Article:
How Chicago-Kent's Environmental and Energy Law Clinic Became a South Side Legacy



By Tad Vezner
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Those who know Keith Harley call him cerebral and stoic. He shies from the spotlight. During meetings and depositions, he maintains a poker face as he patiently inscribes notes.

“I’ve only seen him laugh, like, three times. I’ve only seen him get upset three times,” says Little Village Environmental Justice Organization Executive Director Kim Wasserman, who has known Harley for 22 years. “I feel like the calmer he is, the longer he waits to start talking, the more you’re going to get your [expletive] handed to you.”

Harley is both the calm and the storm.

Even before he started the Environmental and Energy Law Clinic at Chicago-Kent College of Law in 1998, he went from tiny actions to giant motions, bringing change that isn’t so much systemic as Earth saving. The clinic now commands an unparalleled reputation for helping community groups—particularly those in Chicago’s poorer neighborhoods—often bringing federal cavalry to bear against the infractions of big polluters. Locally, it was the rudimental tip of the spear in the environmental justice movement.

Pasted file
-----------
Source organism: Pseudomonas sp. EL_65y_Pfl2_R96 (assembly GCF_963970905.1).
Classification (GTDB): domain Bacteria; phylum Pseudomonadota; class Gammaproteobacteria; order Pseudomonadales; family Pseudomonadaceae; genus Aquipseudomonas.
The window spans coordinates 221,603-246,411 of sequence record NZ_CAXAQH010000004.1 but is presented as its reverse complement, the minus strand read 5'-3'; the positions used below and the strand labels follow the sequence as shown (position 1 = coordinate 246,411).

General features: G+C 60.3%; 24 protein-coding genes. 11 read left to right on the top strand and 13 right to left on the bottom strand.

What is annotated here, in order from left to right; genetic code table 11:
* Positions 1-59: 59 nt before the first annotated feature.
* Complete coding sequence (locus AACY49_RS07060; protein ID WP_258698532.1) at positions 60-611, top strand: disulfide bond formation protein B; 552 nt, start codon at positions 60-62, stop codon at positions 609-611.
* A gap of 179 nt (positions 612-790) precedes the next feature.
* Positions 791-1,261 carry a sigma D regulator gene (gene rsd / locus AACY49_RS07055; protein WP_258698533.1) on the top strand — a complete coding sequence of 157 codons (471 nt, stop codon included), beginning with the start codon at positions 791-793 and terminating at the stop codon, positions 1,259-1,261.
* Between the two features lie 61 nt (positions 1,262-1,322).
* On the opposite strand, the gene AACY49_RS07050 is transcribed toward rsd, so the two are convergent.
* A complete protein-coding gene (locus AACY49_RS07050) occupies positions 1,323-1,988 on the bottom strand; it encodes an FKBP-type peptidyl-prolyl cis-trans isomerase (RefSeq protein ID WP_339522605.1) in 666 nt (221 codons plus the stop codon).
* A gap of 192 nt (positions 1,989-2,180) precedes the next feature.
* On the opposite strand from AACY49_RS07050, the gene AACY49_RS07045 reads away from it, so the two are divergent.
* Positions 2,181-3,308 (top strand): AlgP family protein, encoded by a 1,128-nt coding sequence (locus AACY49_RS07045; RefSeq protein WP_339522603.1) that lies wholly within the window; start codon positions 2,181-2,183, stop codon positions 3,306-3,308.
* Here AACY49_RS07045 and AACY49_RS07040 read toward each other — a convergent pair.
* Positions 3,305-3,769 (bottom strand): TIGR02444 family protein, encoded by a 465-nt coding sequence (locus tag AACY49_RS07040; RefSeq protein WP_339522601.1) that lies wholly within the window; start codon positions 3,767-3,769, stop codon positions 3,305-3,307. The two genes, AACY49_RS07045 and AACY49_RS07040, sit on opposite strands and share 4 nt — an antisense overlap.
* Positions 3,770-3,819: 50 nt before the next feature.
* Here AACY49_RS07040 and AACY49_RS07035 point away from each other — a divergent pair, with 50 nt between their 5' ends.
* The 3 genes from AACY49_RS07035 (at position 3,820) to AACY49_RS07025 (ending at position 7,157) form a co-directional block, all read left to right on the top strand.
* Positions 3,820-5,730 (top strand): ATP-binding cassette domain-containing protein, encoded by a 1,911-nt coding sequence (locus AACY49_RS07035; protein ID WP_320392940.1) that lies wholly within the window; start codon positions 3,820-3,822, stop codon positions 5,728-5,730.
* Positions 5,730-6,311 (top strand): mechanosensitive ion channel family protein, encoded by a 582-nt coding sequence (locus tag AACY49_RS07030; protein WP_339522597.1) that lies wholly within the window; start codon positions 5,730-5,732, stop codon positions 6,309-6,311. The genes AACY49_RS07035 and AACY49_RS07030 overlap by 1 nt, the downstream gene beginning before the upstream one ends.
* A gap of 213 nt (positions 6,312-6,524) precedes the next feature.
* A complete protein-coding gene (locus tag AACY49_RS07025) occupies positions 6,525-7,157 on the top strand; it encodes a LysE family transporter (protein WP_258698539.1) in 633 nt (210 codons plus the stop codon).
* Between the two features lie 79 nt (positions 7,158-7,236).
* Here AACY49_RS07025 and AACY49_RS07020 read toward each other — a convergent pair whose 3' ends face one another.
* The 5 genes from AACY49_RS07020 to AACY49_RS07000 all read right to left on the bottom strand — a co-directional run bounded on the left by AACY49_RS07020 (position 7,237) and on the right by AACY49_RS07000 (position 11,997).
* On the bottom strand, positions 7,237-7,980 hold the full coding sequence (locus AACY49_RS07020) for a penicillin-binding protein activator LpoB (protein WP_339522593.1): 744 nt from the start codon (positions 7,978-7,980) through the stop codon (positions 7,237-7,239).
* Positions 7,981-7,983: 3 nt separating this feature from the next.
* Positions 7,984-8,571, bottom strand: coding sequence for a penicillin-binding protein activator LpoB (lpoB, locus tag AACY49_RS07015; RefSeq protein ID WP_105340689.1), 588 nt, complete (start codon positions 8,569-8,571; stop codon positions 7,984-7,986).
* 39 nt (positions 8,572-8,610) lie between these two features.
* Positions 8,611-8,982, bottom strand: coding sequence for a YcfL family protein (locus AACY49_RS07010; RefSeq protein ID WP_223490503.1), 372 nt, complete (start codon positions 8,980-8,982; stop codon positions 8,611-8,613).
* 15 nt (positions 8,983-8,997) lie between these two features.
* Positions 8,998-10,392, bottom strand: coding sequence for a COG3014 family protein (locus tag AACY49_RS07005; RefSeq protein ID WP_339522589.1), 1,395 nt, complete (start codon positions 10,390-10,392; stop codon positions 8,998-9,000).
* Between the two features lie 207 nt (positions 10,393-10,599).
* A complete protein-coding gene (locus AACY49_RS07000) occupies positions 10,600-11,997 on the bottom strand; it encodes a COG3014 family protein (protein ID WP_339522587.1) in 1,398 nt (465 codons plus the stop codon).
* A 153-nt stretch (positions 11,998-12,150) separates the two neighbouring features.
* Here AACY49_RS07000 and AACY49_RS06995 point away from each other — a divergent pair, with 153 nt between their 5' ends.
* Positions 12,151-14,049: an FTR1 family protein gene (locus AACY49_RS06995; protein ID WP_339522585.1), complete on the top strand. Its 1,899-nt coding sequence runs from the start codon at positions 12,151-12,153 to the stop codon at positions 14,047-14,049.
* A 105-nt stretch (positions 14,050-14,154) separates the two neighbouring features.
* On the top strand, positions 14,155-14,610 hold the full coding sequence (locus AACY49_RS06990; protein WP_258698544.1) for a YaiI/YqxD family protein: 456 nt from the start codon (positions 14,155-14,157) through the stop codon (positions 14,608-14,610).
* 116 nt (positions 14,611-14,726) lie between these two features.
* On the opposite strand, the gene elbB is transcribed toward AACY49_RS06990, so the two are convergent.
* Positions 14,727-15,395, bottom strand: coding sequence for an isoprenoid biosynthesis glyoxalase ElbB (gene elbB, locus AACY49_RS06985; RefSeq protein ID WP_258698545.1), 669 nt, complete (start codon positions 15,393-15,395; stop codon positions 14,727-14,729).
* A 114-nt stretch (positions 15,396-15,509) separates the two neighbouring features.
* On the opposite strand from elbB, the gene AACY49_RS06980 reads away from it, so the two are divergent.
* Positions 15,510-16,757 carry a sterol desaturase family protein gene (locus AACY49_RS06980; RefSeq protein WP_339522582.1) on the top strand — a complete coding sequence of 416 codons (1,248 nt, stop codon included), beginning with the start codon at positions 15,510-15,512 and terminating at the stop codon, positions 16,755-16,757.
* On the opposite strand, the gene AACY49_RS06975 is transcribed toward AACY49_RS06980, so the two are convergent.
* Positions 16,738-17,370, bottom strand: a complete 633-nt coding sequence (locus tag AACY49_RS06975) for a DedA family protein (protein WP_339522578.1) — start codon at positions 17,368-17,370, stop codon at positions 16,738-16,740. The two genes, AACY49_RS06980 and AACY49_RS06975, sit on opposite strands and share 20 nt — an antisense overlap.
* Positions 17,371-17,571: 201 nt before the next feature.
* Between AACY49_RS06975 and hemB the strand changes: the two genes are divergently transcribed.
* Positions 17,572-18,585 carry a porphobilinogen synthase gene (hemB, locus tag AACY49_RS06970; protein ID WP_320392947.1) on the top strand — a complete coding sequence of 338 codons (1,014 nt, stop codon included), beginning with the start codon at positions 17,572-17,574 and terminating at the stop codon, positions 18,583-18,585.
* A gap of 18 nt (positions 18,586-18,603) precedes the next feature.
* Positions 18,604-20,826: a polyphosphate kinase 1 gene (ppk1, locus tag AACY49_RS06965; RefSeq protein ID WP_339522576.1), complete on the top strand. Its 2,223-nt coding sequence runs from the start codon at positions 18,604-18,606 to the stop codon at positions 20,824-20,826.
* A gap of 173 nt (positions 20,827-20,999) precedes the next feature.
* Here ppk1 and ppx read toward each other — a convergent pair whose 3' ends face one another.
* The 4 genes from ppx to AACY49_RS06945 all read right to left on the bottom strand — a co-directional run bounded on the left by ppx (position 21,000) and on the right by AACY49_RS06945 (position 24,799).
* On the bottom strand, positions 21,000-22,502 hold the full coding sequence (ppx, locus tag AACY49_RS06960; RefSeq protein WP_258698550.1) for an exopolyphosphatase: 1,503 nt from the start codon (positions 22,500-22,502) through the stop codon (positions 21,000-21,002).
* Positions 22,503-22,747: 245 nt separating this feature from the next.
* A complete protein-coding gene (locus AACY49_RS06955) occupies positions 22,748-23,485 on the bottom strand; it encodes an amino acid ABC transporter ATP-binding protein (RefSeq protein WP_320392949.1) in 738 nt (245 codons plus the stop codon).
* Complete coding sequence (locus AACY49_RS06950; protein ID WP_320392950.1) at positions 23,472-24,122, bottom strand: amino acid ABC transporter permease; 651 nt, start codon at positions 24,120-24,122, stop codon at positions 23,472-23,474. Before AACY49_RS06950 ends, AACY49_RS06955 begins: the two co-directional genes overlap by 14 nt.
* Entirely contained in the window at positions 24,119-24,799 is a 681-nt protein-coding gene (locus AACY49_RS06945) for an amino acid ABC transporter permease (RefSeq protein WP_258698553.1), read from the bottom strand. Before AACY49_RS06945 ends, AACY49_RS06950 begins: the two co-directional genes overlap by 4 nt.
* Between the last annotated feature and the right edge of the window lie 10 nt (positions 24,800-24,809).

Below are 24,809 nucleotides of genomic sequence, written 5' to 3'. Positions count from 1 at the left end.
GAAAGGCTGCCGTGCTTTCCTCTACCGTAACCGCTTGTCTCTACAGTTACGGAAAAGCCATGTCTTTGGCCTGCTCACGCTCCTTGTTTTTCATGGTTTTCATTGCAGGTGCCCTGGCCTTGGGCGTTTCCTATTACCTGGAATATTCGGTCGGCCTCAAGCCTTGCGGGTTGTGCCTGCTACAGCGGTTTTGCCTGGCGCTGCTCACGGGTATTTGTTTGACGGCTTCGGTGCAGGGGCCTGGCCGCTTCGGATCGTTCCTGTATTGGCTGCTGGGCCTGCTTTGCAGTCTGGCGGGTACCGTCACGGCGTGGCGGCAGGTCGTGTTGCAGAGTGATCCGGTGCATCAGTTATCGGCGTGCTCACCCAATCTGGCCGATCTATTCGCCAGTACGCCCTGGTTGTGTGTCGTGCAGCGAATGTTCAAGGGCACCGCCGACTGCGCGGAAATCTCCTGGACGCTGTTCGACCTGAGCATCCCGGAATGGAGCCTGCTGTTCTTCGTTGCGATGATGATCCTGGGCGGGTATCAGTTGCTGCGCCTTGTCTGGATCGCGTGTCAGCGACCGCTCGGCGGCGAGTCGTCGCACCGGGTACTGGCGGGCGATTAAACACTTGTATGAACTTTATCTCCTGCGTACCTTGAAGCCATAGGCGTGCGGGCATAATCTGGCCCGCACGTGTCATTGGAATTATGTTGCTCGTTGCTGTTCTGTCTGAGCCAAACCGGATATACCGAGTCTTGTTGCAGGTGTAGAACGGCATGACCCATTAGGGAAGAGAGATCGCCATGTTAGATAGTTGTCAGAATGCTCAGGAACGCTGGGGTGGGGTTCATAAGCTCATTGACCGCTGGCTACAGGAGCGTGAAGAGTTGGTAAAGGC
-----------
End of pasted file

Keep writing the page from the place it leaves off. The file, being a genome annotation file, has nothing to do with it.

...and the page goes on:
“Keith is the reason we have an environmental justice officer in the Illinois Environmental Protection Agency,” says Wasserman. “He just has a knack for finding spaces where we have rights.” The clinic Harley founded decades ago has since helped hundreds of small community groups, succeeding against goliathan opponents from coal fire conglomerates to City Hall. It has spurred law and policy changes. And it has taught hundreds of Chicago-Kent students the tenets of environmental stewardship.